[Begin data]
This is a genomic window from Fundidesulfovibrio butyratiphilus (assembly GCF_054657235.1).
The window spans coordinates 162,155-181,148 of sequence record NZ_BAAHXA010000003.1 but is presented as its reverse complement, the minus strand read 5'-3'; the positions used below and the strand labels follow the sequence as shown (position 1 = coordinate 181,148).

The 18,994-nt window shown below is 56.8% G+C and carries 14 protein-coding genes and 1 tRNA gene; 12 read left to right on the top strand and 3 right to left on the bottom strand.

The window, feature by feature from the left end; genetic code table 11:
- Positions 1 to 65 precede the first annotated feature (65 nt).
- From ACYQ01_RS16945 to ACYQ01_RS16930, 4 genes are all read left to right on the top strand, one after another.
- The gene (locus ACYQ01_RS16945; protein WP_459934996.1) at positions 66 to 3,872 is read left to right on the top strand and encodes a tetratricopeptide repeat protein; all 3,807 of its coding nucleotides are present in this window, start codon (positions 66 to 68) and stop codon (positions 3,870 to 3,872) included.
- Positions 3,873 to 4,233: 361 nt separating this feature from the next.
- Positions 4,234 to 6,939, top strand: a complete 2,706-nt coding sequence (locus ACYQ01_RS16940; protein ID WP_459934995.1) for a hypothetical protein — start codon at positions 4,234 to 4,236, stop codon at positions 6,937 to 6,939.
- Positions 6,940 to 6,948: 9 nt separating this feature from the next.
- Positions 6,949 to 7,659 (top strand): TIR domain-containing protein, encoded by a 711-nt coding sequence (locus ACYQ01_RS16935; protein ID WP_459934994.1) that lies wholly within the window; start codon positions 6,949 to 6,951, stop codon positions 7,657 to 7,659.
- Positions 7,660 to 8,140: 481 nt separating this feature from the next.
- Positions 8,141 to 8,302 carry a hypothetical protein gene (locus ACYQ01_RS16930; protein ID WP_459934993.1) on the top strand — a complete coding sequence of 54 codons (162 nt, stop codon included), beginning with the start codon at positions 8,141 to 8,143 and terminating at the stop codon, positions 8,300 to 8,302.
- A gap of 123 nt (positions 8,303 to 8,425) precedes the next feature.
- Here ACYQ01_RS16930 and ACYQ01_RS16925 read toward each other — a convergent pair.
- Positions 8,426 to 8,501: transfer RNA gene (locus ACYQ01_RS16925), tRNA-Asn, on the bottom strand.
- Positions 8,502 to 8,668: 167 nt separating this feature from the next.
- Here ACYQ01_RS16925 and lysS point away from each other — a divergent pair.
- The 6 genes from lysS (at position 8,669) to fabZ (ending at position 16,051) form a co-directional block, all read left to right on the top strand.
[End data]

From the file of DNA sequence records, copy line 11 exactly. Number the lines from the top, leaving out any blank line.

- Positions 6,949 to 7,659 (top strand): TIR domain-containing protein, encoded by a 711-nt coding sequence (locus ACYQ01_RS16935; protein ID WP_459934994.1) that lies wholly within the window; start codon positions 6,949 to 6,951, stop codon positions 7,657 to 7,659.